News came in mid-February that Brandi Carlisle was recording the end-credits theme song for the movie. The lyric video for that song, “Carried Me With You” came out later in the month.

The cast and crew attended the Hollywood premiere in mid-February, an event Disney livestreamed. They also appeared at the UK premiere shortly after that.

Later in February the first clip was released that showed Ian instructing Barley on proper spell-casting technique, though that goes a bit sideways.

TV advertising began about that same time with spots that sold the movie as a fun and magical adventure, putting the story aside to focus on the humor of the two brothers getting into all kinds of hijinks together.

Pratt and Holland along with others from the cast appeared in a short featurette that had them all explaining the premise of the story as well as how it goes wrong and what they need to do to fix it.

DisneyPixar used the bonus of Leap Day to hold advance screenings at select locations to attempt to build word of mouth leading up to opening day. The studio also held a sweepstakes that day to win a “birthday surprise.”

Earlier this week news broke that the movie would hit theaters with a new “The Simpsons” short, “Playdate with Destiny.” The combination of Pixar and “The Simpsons” might seem like an odd one but both hold a prominent place on the Disney+ streaming service. It’s largely a way to raise the profile of the long-running show among audiences that might be too young to have a nostalgic connection to it.

Promotional partners for the movie included:

  • Ashley Furniture, which ran a sweepstakes with a grand prize of a $4,000 store shopping spree and two tickets to see the movie.
  • Happy Socks, which offered special movie-inspired socks for adults and kids.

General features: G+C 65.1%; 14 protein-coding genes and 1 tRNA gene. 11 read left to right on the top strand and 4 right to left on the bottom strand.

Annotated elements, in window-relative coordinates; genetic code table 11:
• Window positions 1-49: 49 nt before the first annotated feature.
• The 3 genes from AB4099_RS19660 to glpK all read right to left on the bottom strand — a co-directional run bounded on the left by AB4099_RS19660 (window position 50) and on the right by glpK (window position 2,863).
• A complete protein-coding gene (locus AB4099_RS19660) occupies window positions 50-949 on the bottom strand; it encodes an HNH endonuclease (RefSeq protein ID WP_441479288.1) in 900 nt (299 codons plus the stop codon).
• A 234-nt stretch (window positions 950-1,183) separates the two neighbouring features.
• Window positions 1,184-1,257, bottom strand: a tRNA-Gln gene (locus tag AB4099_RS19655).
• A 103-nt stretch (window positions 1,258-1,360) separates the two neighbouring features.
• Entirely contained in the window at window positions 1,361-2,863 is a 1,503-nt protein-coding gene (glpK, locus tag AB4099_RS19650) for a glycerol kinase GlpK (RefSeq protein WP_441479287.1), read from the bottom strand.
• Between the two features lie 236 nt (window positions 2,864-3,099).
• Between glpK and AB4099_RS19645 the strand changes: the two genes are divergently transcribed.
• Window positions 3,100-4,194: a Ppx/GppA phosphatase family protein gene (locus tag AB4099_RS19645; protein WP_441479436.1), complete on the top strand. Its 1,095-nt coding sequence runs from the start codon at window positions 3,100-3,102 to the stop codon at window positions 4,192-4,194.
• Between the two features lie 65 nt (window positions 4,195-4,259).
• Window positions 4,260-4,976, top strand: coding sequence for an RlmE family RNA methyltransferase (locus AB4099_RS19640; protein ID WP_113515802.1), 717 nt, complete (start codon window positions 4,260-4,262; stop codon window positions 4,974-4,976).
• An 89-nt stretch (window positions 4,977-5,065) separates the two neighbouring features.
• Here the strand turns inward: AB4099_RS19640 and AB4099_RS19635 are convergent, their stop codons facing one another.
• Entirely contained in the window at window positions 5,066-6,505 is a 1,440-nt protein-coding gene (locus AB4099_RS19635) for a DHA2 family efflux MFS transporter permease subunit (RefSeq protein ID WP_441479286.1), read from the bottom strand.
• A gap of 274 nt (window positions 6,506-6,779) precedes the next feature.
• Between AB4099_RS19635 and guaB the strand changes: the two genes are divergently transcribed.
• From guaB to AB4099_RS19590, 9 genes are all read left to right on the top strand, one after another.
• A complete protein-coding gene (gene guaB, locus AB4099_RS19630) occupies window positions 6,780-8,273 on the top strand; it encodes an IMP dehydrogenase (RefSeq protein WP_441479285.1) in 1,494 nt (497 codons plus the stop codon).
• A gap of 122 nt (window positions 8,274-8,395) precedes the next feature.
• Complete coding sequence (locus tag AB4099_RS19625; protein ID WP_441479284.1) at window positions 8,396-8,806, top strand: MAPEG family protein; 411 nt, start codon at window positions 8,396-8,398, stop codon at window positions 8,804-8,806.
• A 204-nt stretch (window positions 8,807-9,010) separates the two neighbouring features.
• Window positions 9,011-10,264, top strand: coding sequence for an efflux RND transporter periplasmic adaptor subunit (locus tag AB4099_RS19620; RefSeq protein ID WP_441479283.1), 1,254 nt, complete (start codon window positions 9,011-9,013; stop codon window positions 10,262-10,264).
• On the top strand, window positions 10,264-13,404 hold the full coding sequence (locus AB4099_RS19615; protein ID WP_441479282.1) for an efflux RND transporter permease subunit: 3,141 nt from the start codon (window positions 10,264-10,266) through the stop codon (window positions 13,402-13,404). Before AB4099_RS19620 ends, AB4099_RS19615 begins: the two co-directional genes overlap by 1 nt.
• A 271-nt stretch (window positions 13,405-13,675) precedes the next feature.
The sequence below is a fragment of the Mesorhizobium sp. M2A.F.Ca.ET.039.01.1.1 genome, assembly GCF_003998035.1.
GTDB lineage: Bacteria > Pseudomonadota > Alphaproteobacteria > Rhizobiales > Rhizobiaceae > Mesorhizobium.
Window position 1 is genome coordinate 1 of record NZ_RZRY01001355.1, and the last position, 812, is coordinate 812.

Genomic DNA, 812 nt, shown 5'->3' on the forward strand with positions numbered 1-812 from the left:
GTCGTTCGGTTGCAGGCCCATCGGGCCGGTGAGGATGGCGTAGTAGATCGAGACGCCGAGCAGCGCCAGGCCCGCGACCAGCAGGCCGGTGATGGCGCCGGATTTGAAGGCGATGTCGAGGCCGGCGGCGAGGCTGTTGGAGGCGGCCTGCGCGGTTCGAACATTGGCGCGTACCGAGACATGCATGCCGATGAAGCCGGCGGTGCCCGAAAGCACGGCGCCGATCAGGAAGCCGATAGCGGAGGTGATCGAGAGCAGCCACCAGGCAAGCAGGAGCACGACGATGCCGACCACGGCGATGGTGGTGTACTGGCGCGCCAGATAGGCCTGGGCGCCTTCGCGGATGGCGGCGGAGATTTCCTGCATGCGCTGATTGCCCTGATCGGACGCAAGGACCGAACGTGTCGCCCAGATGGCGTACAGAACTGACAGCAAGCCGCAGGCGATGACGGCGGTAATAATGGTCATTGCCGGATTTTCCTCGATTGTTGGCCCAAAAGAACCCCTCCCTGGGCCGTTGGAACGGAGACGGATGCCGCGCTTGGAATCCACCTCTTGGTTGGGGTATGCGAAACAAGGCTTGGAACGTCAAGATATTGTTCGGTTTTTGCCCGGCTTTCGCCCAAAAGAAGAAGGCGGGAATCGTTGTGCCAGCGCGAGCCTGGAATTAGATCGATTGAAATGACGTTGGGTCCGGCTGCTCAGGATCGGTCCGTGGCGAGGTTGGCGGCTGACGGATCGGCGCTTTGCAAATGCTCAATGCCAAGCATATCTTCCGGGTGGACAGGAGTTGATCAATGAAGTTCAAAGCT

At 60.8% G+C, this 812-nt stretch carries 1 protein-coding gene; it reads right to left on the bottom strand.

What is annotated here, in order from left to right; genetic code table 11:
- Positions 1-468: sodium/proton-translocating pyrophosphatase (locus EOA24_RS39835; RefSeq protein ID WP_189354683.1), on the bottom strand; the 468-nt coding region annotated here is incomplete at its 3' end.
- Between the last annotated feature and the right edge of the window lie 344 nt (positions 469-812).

• McDonald’s, which put toys featuring characters, vehicles and creatures from the movie in Happy Meals while also offering coloring pages and other activities online.
  • Mixtiles, but no information was available on this partnership.
  • Old Navy, which put shirts and other items featuring movie characters and more in stores.
  • Whirlpool, which ran a campaign including TV commercials like this to sell its line of smart appliances, which are so efficient they’re compared to magic.

Additional featurettes came from AMC Theaters, which put out a couple interviews with the stars. Pixar also put out another special look that had the three primary cast members talking about the story and more. Audiences were encouraged to see it on the big big screen in a promo video from IMAX.

Final TV spots from Pixar reminded people the movie was coming out immediately, including a commercial that featured footage from the red carpet premiere.

Media and Press

A set of stills was released at the same time the first trailer came out in early June. A little later Holland and Pratt were interviewed along with Dreyfuss, talking about the bond they formed during production.